The Holy Trinity (Year A)

While Psalm 8 is addressed to God, it’s really mostly about us: about the human relationship with the rest of creation and about the right exercise of human dominion.

Holy Trinity
Rublev, Andrei. Holy Trinity, from Art in the Christian Tradition, a project of the Vanderbilt Divinity Library, Nashville, Tenn.  Original source.

June 15, 2014

View Bible Text

Commentary on Psalm 8

While Psalm 8 is addressed to God, it’s really mostly about us: about the human relationship with the rest of creation and about the right exercise of human dominion.

But as the psalm also shows, human sovereignty can only be understood in light of divine sovereignty, in light of what it means to call God “our Lord.”

The opening verse of Psalm 8 is replete with royal language, the meaning of which is illuminated by the body of the text. The very words “Lord” and “sovereign” are, of course, words used for a king (see 1 Kings 1:11, 43, 47). That the majesty of God’s name is praised also points to a royal understanding of God, and the territory over which God reigns is “all the earth.”

So what does it mean to say that God is the Lord, our Sovereign? In verse 2, while the meaning of the phrase “Out of the mouths of babes and infants” is unclear, what is clear is God’s strength in overcoming “the enemy and the avenger,” the forces of chaos that God defeats at the creation. The psalmist then turns to that creation, describing the heavens with the lovely phrase “the work of your fingers” (verse 3).

Marveling at the wonder of the establishment of the moon and the stars, the writer is struck by a particular sense of awe. It is not simply the insignificance of being one human in the midst of the vastness of the universe, a sense that many of us have experienced looking at the stars ourselves, or at mountains or a sunset.

What the psalmist is expressing here is not even the insignificance expressed in biblical passages that at first appear similar. Psalm 144:3-4, for example, begins with a similar question: “O Lord, what are human beings that you regard them, or mortals that you think of them?” In Psalm 144 it is human frailty that makes God’s interest in us incomprehensible: “They are like a breath; their days are like a passing shadow.” What concern could God possibly have with beings that are here one moment, gone the next? Here in Psalm 8, however, what the writer finds so wondrous is that the very God who established the order of the heavens actually cares for human beings, for us, for me (verse 4).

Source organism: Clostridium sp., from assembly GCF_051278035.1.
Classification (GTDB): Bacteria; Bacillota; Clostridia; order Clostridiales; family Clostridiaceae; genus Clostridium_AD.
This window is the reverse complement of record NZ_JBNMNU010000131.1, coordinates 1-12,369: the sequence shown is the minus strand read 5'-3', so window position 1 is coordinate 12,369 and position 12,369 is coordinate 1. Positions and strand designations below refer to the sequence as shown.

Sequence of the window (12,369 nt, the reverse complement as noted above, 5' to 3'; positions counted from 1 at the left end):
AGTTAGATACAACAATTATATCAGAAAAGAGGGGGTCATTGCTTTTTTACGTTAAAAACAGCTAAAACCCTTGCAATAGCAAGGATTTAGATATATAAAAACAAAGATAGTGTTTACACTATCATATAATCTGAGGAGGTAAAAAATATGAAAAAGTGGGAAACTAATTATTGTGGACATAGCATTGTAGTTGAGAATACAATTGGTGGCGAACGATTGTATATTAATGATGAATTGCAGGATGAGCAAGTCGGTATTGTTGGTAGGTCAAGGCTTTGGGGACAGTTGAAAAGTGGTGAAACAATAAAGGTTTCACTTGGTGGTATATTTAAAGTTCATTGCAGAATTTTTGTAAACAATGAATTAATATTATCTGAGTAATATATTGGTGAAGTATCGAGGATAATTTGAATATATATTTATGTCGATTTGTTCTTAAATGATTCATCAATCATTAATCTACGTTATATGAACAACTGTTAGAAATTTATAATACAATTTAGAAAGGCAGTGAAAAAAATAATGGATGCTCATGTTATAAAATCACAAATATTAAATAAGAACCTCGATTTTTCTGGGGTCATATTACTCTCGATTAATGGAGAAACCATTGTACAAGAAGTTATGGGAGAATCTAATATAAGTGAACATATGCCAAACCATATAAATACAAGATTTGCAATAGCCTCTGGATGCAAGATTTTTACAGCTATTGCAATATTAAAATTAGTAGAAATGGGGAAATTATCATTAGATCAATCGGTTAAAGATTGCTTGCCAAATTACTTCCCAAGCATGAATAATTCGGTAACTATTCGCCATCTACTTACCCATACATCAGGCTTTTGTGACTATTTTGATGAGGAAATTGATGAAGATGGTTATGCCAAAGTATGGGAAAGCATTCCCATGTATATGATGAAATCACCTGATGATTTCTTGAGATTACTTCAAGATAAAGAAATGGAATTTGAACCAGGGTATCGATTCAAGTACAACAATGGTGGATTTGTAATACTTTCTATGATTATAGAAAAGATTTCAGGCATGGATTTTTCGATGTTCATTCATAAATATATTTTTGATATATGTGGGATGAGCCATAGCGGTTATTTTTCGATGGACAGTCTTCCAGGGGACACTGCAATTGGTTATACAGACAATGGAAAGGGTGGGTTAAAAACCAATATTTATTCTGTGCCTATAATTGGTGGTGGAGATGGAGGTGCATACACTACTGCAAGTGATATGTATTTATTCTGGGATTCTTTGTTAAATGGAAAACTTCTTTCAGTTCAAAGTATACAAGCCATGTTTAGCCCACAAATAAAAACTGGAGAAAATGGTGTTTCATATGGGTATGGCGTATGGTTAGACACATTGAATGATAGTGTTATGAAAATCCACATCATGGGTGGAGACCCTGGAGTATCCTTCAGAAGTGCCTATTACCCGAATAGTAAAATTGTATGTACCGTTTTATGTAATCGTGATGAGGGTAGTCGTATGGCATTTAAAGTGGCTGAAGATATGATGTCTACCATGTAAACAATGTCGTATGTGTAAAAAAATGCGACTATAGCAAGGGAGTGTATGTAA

Reflecting the language of being made in the image of God in Genesis 1:26-27, the psalmist proclaims that human beings, mere mortals that we are, are made a little less than divine (verse 5a). We bear God’s image, or God’s face, in the world. Like God our Lord, we are “crowned” with “glory and honor” (verse 5b). In other words, in our relationship to the world, we reflect the character of God as Sovereign.

God has given us “dominion” over God’s created world, and put all things under our feet (verse 6). Royal language like that previously used to describe God is now ascribed to human beings. The range of our dominion, like God’s, is all-encompassing, from the domestic animals that share our labor to wild animals, birds, and sea creatures (verses 7-8). We are made to share in God’s governance of the world, to serve as representatives of God’s own dominion.

By the time we reach verse 9, the repetition of verse 1, we know more fully what it means to call God “Lord” and “Sovereign,” and what it means to share in that sovereignty. The lordship of God is revealed precisely in God’s care for us. God provides for us, desires our good, and enables us to seek it. We reflect God’s image in the proper governance of our fellow creatures.

The world that is at our feet is not there for us to trample. It is there to receive our care, for us to provide for it, as a whole and in each part, and to seek creation’s fulfillment. In the psalmist’s understanding of sovereignty we can hear the echo of the description of the king of God’s choosing in Deuteronomy 17. The king who serves in God’s image keeps the covenant and observes God’s law, not “exalting himself above other members of the community” (verses 18-20). In our dominion over creation, we are to remember the covenant and God’s commands, and not seek our own good at the expense of the domestic and wild world.

The implications of this are, of course, are far-reaching. How to interpret humanity’s proper governance over the rest of creation must go into assessing questions regarding ecology; food production, distribution, and consumption; medical and technological advancements; even the morality of puppy mills. To be human is to be responsible for our fellow creatures, and we must take that responsibility with the utmost seriousness.

Moreover, at the same time that Psalm 8 recognizes our dominion, it also reminds us of our humility. We are each still that awestruck person gazing in wonderment at the stars. We bear the image of God; we are not God. Our finitude and fallibility must be kept in mind as we exercise our responsibility. We are also reminded that we are a part of the creation over which God has granted us dominion. We do not stand apart from our fellow creatures, but we stand with them.

All creatures, including human beings, live in interdependence with one another. As much as we have dominion over creation, we are also dependent upon it for our well-being. Our sovereignty can never mean that we place ourselves over-against the creation. As “lords” over creation, we are in fact servants of it.